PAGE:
With an explosion of incubators and accelerators trying to nab promising new companies, some programs are specializing by product or industry
When Y Combinator accepted its first startup cohort in Cambridge, Mass., in 2005, no one paid it much mind. A decade and 800 companies worth a collective $30 billion later, every budding business or team of founders worth its seed capital goes through an accelerator.
These programs provide startups with the mentorship and resources they need over a fixed period of time to successfully “graduate” or launch into the market. Y Combinator is still the best-known accelerator in the world, but its success and that of other startup-supporting organizations has led to an explosion of similar offerings.
To distinguish themselves from the crowd, some accelerators are choosing to focus on startups in particular sectors or industries. Sean Wise, associate professor of entrepreneurship at Ryerson University and host of the Oprah Winfrey Network show The Naked Entrepreneur, invokes political philosopher Adam Smith to explain the phenomenon: Massive market growth eventually leads to market specialization. Wise thinks it’s a positive development on the whole. “Specialization allows for economies of scale to occur, and allows the accelerator to build relationships with large corporate players.”
Here’s a simplified path a startup would take through an accelerator and how some of the new breed of specialized organizations tackles the process differently.
1. Find a great idea
Before the programs start, accelerators must weed through the applications of entrepreneurs and startups to pick a fixed number of enrolees. Many have exacting requirements.
What: Gaming studios
Length: 4 months
Terms: 6% equity, plus 0.16% for every $1,000 in funding up to $50,000
Notable alumni: Outerminds, Norsfell, Lightning Rod Games
To enter Execution Labs, promising video game studios must have a core team of at least three people, with at least one person focused exclusively on programming or technology, one designer or creative director and one business-focused member.
2. Identify who your customers will be
Disney Accelerator (in partnership with Techstars)
Where: Los Angeles
What: Consumer entertainment and media technology
Length: 13 weeks
Startup Capacity: 10
Terms: $100,000 for 6% equity
Notable alumni: Sphero, Tyffon, MakieLab
Working closely with the House of Mouse and understanding its needs can lead to future opportunities: When Disney was looking for a company to build a toy version of the BB-8 droid from the upcoming Star Wars movie, it picked Sphero, an accelerator alumnus.
3. Identify what makes your product unique
Where: Washington, D.C.
What: U.S. federal government
Length: 6 months
Terms: Fee of $130,000–170,000
Government requirements are unique and inflexible, so Dcode42 assesses the technology of enrolled startups for compliance on a number of indicators, including privacy, accessibility and security, and helps modify them as necessary.
If the idea is good enough, potential customers will be lining up to buy it. At this stage, Wise says you should be collecting purchase orders, building a community and finding a sales channel for your products.
What: Enterprise SaaS
Length: 9 months
Startup capacity: 6
Terms: 4% equity if the startup raises an investment within 15 months of launch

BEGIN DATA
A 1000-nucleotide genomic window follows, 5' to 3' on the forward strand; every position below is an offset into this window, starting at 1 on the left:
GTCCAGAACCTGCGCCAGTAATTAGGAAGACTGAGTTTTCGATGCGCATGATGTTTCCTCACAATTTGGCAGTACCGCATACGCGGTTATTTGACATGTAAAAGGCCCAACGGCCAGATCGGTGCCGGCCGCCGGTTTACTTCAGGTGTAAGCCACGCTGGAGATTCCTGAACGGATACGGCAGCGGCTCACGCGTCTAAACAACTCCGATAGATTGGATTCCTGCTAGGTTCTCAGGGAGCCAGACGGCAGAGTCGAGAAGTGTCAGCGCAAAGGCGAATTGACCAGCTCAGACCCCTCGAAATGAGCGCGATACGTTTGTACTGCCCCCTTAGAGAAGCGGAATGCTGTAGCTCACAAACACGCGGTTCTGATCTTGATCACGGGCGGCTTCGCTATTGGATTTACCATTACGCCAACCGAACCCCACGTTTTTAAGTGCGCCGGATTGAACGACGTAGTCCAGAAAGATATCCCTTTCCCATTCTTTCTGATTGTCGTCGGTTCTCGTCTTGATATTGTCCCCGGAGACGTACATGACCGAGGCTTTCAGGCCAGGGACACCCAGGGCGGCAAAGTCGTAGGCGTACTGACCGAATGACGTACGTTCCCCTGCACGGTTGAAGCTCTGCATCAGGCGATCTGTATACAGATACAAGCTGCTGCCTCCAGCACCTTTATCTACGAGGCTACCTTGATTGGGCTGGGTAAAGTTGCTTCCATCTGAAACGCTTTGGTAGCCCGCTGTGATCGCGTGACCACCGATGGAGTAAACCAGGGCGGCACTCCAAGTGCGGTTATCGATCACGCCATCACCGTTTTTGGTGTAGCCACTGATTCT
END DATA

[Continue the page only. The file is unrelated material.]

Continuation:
Notable alumni: Punchtime, Zination
Most accelerators have a heavy mentor- ship component, but L-Spark embeds experienced executives into the teams of enrolled startups during a portion of the program for maximum impact. Among the advisors available are sales process experts, who help companies build channel partnerships.
5. Make a prototype
Where: Shenzen, China & San Francisco
What: Hardware and the Internet of Things
Length: 111 days
Startup capacity: 15
Terms: $25,000 for 6% equity
Notable alumni: Palette, Helios, Particle
Bartesian, a single-serve cocktail company based in Waterloo, Ont., enrolled in Hax last year. Bartesian co-founder Bryan Fedorak says the Chinese location made a big difference. “It’s way less expensive and way faster to prototype there,” he notes. “Where our office was located, you could just go down to the building across the street and there’d be every component you could ever dream of.”
6. Sell to early adopters
Where: San Francisco
Length: 6 months
Startup capacity: 16
Notable alumni: MightyHive, Assemblage, Matternet
Alchemist arranges one-on-one meetings between startups and customer prospects, most of which are Fortune 100 companies. If the big firm’s problem and the startup’s solution line up, there’s the potential for a proof-of-concept pilot project.
7. Promote it
What: Web, mobile and SaaS
Length: 12 weeks
Startup capacity: 20
Terms: $50,000 for 6% equity
Notable alumni: Oohlala, Transit App, Vanhawks
FounderFuel’s mentor pool includes a who’s who of the Montreal tech scene, as well as executives from top ad agencies and media companies in the city. Startups can control their marketing costs with a bevy of perks and discounts for services like 99Designs and MailChimp.
8. Demo it
Finally, it’s time to “show the community your success to date,” says Wise. Presenting beside your fellow start-ups from the program, you’ll meet potential investors, customers and partners drawn from your accelerator’s sponsors, networks and alumni. Plenty of funding deals and big contracts get done at these events.
Target Accelerator (in partnership with Techstars)
Where: Bangalore, India
Length: 5 months
Startup capacity: 5
Notable alumni: Unbxd, Torch
Among the visitors to the accelerator’s first ever Demo Day last year was an executive many of the presenting founders must have been eager to pitch: Target’s president for Target.com and mobile, Jason Goldberger
This article is from the December 2015 issue of Canadian Business.Subscribe now!
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Originally appeared on PROFITguide.com